this town ain’t big enough for the two of us!

L to R: Thomas McGuire, Judge George Preston, Adam Trenk. [New York Times]

On June 15, the good people of Cave Creek, Arizona were scheduled to sit back in the Cave Creek Town Hall on Cave Creek Road and watch as the Honorable Judge George Preston presided over his civic duty to break the recent deadlock in the local council election.

The election resulted in a stalemate between Adam Trenk (25, law student) and Thomas McGuire (64, incumbent and retired Science teacher) as the good people of Cave Creek could only assign each candidate an equal sum of 660 votes. In a statute dating back to 1925 in Arizona’s constitution deadlock results can be determined by “a lot” – a game of chance. So the Right Royal Honorable Judge Preston took a deck of cards, and after removing the jokers, shuffled and asked each candidate to draw one card. The candidate drawing the highest possible card wins. The Lord High Executioner Judge Preston brought his gavel down hard, lopping of McGuire’s head, and waving the victorious King of Hearts announcing Trenk as the new city councilor. McGuire could only muster up a Six of Hearts.

The game of chance could not be determined by any form of skill by the two candidates – so no play offs could occur. No paint ball competition, no ace’s high round of poker, no skips around a Monopoly board, no elbow thrusts in a game of darts down at the local pub, no being swaddled in a leather laplap with a net and sword as accessories and being thrust into Thunderdome to duke it out until one man left. Nope, it had to come down to shear unadulterated blind luck and chance to see who would take the seat that would assist govern the good people of Cave Creek.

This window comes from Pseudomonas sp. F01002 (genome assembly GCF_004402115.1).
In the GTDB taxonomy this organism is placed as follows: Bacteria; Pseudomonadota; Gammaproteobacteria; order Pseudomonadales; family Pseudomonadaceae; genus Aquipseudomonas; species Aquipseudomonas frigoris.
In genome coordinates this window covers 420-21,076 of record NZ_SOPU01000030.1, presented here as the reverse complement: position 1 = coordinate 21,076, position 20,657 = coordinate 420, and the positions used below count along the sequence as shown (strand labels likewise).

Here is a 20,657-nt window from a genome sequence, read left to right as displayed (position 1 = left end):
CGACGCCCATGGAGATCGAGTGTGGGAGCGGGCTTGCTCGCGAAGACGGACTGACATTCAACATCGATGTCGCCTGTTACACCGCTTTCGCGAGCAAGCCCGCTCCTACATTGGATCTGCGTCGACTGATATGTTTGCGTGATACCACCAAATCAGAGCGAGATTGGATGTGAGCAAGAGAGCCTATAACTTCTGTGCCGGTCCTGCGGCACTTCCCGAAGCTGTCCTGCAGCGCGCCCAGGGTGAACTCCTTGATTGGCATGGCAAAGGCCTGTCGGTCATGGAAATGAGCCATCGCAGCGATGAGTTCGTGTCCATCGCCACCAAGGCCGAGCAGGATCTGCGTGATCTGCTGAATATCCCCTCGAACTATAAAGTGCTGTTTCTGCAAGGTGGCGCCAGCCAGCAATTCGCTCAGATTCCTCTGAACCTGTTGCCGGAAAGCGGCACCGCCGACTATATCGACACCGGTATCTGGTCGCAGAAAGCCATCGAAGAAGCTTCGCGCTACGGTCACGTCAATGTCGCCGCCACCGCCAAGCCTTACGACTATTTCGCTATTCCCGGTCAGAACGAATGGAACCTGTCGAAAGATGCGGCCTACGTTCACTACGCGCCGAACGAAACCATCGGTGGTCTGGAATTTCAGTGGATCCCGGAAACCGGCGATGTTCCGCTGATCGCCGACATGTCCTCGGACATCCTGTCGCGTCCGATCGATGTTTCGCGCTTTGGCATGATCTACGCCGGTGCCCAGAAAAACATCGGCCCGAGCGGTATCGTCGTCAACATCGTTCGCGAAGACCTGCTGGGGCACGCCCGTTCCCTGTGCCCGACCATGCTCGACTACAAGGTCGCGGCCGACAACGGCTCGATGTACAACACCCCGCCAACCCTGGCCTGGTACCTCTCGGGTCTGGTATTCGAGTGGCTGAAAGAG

The good people of Cave Creek have been reported to be very pleased with their ties to the past, to the old west. The idiosyncratic rules and legislation were the backbone of how the west was won and conquered. But these are strange days where a presidential election can more than likely end up in the courts to determine a result.

How of course would this determine more infamous, if not historical, outcomes? Maybe George W. Bush and Al Gore, rather than tying up the courts in Florida, could have instead rolled a dice in the 2005 Presidential election? Imagine how the world would have turned if ol’ Georgey Boy had rolled Snake Eyes?

Consider even the wider implications if such legislation was applied to the outcomes of the law making process? What if Roe v Wade (the now famous landmark 1973 case in which a woman has a right to choose to terminate a pregnancy up until 24 weeks and a right to privacy) came down to the choice of a rectangular, laminated playing card? And as President Obama considered the rights of same sex partners of employees in the federal government, you can bet that they sure as hell are pleased that the decision will not come down to the turn of a pair of tiny cubes with smooth edges and dots on each face representing six different numbers.

Where does the line get drawn? And why?

Some say that this is a profound statement on democracy. Some might even say this is a profound statement on the validity and seriousness (or lack there of) of local government.

Some might even go as far to say that we get the government we the voters deserve.

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